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A Lifeline of Hope in Times of Real Crisis

December 1, 2005 By:
Lauren Pound Somers, JE Feature
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It can be hard for a 37-year-old single mother raising three children to make ends meet on a limited income. And then if you have to endure an unpaid, six-week medical leave to undergo surgery, well, just imagine how difficult it can be to hold a family together.

But thanks to the Jewish Crisis Line - a program managed by Jewish Family and Children's Service of Philadelphia, and funded in large part by the Jewish Federation of Greater Philadelphia - such a person can receive a one-month grant to cover the mortgage so that a recuperating mother can manage until she goes back to work.

"The Jewish Crisis Line helps people in times of dire need," states Joanne Lippert, JFCS' Manager of Critical Needs. "We provide grants to help people avoid eviction, foreclosure or utility shut-off, and take care of urgent medical concerns."

Countless others who share similar plights have been helped by the Jewish Crisis Line. An 85-year-old, isolated Jewish woman has received emergency grants and volunteer companionship to combat her feelings of loneliness and depression.

"We have always made it a priority to serve the most vulnerable members of our community," says David Rosenberg, director of Federation's Center for Social Responsibility. "The Jewish Crisis Line addresses our communal obligation to help people in times of crisis, as well as the chronic poor."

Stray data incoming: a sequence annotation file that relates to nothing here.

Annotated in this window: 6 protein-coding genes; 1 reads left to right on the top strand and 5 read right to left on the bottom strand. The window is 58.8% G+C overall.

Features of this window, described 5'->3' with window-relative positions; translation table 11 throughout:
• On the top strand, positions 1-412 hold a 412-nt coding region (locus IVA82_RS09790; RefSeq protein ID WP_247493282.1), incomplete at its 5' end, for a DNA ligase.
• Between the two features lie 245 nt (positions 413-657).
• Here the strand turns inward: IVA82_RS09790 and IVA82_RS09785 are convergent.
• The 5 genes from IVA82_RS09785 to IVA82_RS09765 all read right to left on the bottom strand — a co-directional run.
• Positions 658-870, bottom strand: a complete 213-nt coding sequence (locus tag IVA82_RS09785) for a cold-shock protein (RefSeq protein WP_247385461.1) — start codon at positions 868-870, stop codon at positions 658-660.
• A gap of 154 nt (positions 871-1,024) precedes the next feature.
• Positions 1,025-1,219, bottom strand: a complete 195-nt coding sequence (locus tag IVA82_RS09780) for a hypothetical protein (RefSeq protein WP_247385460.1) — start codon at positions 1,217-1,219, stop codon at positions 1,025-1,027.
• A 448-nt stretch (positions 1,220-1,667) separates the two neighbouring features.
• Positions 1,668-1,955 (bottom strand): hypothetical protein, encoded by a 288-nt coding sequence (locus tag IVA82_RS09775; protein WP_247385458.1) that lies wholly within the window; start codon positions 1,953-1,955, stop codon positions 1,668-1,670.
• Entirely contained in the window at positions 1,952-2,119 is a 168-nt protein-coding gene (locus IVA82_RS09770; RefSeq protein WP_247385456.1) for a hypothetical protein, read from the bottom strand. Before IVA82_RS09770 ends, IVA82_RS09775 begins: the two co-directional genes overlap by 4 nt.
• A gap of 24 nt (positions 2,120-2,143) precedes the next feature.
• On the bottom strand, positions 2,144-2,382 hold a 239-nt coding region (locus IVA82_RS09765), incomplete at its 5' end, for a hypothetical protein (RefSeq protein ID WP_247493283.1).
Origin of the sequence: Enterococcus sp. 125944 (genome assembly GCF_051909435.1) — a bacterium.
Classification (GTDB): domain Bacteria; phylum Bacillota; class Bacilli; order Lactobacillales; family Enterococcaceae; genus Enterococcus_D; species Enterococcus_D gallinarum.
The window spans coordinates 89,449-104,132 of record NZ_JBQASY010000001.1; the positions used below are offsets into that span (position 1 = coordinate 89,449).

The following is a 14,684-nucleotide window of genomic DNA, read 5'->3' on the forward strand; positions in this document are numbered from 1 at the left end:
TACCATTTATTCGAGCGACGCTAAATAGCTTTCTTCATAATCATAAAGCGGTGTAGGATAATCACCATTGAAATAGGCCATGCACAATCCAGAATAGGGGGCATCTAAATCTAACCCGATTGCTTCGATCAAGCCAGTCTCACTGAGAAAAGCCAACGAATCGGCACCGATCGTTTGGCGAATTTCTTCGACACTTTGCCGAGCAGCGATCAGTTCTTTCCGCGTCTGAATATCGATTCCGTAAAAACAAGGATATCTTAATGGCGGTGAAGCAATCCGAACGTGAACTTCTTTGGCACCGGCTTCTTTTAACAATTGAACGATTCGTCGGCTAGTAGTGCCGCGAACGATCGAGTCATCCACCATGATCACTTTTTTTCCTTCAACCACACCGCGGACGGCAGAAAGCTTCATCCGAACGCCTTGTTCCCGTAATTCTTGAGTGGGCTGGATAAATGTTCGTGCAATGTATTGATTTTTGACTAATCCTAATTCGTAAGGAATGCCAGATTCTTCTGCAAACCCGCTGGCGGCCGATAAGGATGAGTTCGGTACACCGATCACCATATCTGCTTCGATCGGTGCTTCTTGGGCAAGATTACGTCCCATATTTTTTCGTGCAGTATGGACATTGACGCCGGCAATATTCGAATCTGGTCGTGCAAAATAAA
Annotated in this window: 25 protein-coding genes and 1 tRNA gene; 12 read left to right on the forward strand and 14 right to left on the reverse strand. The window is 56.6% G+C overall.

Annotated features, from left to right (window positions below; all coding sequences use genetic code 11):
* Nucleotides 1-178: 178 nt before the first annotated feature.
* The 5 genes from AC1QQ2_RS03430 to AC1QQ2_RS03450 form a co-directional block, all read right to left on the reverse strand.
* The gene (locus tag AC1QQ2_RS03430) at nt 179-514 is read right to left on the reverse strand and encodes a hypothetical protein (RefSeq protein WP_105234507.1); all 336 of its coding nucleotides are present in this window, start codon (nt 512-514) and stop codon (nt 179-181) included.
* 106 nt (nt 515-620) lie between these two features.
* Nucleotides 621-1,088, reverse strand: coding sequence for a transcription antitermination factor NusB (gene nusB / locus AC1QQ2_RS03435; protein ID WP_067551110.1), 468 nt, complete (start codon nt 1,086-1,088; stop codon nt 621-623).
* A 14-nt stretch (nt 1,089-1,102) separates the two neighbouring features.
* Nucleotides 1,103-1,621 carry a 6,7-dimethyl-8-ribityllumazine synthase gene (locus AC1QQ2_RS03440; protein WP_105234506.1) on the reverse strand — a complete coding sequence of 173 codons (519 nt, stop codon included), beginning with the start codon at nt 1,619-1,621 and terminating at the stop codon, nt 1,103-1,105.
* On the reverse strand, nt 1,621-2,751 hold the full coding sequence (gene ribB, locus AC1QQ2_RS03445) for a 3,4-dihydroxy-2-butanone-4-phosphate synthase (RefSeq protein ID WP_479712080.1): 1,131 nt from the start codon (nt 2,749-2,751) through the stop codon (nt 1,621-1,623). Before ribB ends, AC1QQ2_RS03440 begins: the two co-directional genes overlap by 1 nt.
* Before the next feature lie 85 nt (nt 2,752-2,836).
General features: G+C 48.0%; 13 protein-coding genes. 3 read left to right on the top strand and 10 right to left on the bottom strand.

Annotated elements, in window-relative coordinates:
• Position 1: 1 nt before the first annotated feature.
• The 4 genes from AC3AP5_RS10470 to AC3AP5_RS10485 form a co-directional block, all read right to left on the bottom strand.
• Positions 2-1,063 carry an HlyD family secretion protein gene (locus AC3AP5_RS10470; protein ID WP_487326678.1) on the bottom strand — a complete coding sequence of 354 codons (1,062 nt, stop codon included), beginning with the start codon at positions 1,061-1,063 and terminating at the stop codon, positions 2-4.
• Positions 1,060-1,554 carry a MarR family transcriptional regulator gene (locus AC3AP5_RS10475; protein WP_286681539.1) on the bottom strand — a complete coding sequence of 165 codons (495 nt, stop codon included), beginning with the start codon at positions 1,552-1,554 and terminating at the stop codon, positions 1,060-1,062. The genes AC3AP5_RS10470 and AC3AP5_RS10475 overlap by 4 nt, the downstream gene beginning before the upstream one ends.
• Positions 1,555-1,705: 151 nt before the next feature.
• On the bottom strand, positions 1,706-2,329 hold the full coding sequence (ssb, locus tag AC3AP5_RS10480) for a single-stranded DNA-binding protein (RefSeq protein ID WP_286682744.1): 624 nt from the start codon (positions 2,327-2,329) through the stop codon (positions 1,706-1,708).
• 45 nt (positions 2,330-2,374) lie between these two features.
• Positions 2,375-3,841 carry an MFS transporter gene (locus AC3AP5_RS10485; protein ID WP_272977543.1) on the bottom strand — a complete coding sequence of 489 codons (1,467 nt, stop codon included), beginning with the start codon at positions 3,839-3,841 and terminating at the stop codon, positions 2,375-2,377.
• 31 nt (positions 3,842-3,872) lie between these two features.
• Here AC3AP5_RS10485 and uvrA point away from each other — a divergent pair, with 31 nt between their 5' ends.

Of the $389,000 JFCS disbursed last year through the Jewish Crisis Line, about $233,000 came from Federation's Policy, Strategy and Funding Committee, its Center for Social Responsibility and its Endowments Corporation. The program also received $30,000 from the Federal Emergency Management Agency, with the remainder raised from foundations and private donors.

Lippert says agency staffers recognize that some people living on a fixed income are chronically needy and can't make significant changes in their lives: "For them, we look at budgeting and resources, and provide guidance and support to make their lives more manageable. We also help them access every public entitlement available."

While JFCS continues to provide such assistance, it has recently stepped up efforts to emphasize self-sufficiency. For instance, JFCS helped a man in his 50s who lost his marriage, job and home in quick succession to secure new employment and locate an affordable apartment. He also received intensive case management; today, his life is stabilized, and he is self-reliant.

One way JFCS is making that goal of self-sufficiency possible for more people is through "Helping Hands," a Federation-funded program for unemployed and underemployed people under 65. It was launched last September in collaboration with Federation Early Learning Services, Jewish Employment and Vocational Service, HIAS and Council Migration Service, and the Jewish Community Centers. The program's integrated intake and assessment systems empower clients to reduce their dependence on public entitlements and community assistance.

Rosenberg hails programs like these, and says social workers are also using technology to help clients obtain crucial public benefits and tax incentives through such tools as the Benefit Bank, an Internet-based program that enables users to learn what benefits they're eligible to receive and how to apply for them online.

Bringing sustenance, help and empowerment to vulnerable and disadvantaged people is the primary focus for Federation's Center for Social Responsibility, which works with community organizations to plan and implement programs that address the needs of the Jewish elderly, the impoverished, at-risk Jews and Jews facing insecurity.

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